Fungal mycelium is increasingly recognized as a central component of soil biogeochemical cycling, yet our current understanding of the ecological controls on fungal necromass decomposition is limited to single sites and vegetation types. By deploying common fungal necromass substrates in a temperate oak savanna and hardwood forest in the midwestern USA, we assessed the generality of the rate at which high- and low-quality fungal necromass decomposes; further, we investigated how the decomposer ‘necrobiome’ varies both across and within sites under vegetation types dominated by either arbuscular or ectomycorrhizal plants. The effects of necromass quality on decay rate were robust to site and vegetation type differences, with high-quality fungal necromass decomposing, on average, 2.5 times faster during the initial stages of decay. Across vegetation types, bacterial and fungal communities present on decaying necromass differed from bulk soil microbial communities and were influenced by necromass quality. Moulds, yeasts and copiotrophic bacteria consistently dominated the necrobiome of high-quality fungal substrates. Synthesis. We show that regardless of differences in decay environments, high-quality fungal substrates decompose faster and support different types of decomposer micro-organisms when compared with low-quality fungal tissues. These findings help to refine our theoretical understanding of the dominant factors affecting fast cycling components of soil organic matter and the microbial communities associated with rapid decay.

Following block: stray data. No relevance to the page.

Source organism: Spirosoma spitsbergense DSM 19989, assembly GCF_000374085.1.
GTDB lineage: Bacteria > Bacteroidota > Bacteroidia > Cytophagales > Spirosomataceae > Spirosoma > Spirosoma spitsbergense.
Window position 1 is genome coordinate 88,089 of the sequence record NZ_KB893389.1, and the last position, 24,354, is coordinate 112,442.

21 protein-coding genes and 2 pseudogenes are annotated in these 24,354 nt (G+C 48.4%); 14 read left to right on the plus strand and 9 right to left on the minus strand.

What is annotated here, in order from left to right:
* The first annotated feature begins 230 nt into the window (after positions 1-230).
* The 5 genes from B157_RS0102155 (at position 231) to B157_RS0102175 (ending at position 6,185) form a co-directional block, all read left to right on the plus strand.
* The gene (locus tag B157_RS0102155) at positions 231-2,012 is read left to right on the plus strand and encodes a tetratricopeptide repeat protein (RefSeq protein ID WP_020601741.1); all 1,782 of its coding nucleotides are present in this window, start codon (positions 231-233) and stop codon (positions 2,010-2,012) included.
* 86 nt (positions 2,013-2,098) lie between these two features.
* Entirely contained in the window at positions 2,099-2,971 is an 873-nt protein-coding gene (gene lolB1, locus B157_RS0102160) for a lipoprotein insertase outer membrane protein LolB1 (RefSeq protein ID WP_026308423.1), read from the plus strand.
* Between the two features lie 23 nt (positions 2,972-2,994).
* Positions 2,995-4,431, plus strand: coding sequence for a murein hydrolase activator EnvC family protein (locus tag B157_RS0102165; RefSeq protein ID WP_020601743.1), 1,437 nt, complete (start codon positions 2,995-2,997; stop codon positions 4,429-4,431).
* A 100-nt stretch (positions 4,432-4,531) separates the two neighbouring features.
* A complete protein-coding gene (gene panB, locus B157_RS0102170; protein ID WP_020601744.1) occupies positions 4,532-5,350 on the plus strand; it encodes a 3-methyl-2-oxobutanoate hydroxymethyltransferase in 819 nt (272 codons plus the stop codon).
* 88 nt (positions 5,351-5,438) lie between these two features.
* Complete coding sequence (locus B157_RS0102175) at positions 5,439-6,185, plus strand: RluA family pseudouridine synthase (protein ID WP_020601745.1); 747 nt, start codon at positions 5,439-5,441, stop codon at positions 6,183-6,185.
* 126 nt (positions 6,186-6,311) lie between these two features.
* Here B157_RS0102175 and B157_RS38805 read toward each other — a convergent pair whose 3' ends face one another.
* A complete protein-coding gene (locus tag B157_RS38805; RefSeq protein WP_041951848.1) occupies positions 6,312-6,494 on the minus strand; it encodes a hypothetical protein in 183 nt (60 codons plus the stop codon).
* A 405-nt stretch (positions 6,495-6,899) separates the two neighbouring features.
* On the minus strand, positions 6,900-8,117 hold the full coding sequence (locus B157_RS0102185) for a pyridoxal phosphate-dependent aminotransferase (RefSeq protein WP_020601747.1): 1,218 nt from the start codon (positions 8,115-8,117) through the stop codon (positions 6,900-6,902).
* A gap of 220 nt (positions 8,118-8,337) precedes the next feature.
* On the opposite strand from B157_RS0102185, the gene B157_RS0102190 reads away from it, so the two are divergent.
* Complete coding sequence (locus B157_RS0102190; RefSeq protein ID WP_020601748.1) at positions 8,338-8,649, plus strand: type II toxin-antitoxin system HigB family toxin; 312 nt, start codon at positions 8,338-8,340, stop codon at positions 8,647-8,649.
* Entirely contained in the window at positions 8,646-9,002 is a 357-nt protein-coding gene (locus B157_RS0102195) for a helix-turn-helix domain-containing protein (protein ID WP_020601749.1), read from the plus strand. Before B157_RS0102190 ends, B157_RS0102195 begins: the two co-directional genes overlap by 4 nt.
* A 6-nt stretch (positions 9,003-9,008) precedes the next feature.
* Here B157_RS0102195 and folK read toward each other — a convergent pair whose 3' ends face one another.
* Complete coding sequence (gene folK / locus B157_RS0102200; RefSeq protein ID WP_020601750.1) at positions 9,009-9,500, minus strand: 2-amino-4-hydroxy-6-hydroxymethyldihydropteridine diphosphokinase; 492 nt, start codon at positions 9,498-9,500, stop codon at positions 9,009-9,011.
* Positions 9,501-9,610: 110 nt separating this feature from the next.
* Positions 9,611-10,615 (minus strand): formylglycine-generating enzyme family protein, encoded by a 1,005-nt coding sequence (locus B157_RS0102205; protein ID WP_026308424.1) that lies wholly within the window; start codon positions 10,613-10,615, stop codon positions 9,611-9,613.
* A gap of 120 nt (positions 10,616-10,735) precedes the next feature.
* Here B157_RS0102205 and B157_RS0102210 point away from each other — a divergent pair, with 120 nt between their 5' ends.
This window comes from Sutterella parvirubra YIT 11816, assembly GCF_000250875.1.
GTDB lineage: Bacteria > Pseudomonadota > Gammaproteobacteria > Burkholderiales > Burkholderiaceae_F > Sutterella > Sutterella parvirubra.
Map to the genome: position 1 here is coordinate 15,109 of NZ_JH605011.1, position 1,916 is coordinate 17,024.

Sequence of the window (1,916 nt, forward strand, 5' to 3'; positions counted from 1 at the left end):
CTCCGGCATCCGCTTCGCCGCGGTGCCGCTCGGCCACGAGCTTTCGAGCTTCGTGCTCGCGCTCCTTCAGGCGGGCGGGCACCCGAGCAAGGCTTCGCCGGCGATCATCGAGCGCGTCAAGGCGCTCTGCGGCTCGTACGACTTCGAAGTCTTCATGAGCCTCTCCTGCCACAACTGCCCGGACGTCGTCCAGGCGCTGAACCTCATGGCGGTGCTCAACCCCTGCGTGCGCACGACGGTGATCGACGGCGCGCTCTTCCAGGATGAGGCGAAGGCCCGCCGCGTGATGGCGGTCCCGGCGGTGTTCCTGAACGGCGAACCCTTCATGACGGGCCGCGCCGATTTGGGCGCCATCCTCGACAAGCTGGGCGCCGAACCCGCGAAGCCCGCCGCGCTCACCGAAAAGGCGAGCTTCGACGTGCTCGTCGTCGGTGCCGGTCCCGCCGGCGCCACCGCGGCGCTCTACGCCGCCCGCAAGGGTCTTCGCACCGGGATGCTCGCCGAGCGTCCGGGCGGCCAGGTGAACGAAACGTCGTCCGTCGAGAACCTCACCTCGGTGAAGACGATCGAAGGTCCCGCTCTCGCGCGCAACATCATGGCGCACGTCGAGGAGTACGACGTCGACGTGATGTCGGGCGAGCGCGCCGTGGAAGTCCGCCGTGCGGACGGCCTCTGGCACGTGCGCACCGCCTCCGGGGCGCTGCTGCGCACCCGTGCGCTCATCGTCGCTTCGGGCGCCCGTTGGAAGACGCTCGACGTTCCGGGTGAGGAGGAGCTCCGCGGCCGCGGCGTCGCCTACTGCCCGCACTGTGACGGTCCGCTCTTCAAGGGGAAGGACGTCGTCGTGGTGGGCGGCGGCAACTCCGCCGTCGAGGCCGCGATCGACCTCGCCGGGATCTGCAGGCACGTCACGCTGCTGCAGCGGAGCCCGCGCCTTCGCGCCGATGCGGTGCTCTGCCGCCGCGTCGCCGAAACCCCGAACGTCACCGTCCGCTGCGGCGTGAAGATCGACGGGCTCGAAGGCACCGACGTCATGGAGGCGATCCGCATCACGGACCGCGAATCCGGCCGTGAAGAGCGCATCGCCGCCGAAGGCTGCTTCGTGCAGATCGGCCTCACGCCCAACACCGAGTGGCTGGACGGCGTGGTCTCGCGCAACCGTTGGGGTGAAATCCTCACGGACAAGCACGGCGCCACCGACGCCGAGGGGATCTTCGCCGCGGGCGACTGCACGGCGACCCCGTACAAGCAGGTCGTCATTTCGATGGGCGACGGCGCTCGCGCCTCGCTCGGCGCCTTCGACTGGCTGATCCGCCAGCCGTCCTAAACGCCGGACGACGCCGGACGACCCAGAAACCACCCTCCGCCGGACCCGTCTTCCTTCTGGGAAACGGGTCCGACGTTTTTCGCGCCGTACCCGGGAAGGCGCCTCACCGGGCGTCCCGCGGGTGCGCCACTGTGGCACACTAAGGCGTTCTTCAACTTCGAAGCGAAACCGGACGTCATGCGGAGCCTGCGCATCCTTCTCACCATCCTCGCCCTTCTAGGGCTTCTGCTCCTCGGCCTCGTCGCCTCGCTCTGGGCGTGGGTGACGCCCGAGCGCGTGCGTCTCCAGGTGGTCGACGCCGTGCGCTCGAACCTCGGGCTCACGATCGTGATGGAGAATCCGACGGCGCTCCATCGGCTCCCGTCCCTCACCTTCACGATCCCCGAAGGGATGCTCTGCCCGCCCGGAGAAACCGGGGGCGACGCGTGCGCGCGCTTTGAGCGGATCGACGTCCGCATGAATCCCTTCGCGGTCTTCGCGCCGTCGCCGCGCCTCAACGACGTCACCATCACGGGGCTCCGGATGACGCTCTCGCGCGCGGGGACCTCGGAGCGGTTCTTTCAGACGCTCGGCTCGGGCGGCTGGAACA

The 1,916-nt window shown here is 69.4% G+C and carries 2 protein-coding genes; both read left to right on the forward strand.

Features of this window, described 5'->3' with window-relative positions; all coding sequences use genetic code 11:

Bibliographical noteFunding Information:
We thank Christopher Fernandez and Craig See for their input during project conceptualization. We would also like to thank Jeff White for providing lab space to perform DNA extractions, Megan Midgley for establishing the plots at Moores Creek, Amanda Certano for preparing the HTS library, and Katie Scheiner for assistance with necromass chemical characterization. We are grateful to the members of the Kennedy and Phillips labs for their feedback as well as the constructive suggestions of two anonymous reviewers for earlier drafts of this manuscript. Funding for this work was provided by the U.S. Department of Energy Office of Biological and Environmental Research, Terrestrial Ecosystem Science Program (Award# DE‐SC0016188) to R.P.P. and University of Minnesota Undergraduate Research Opportunity Program grant to E.A.
© 2020 British Ecological Society
- fungal hyphae
- fungal mycelium
- mycorrhizal type
- oak savanna
- temperate forest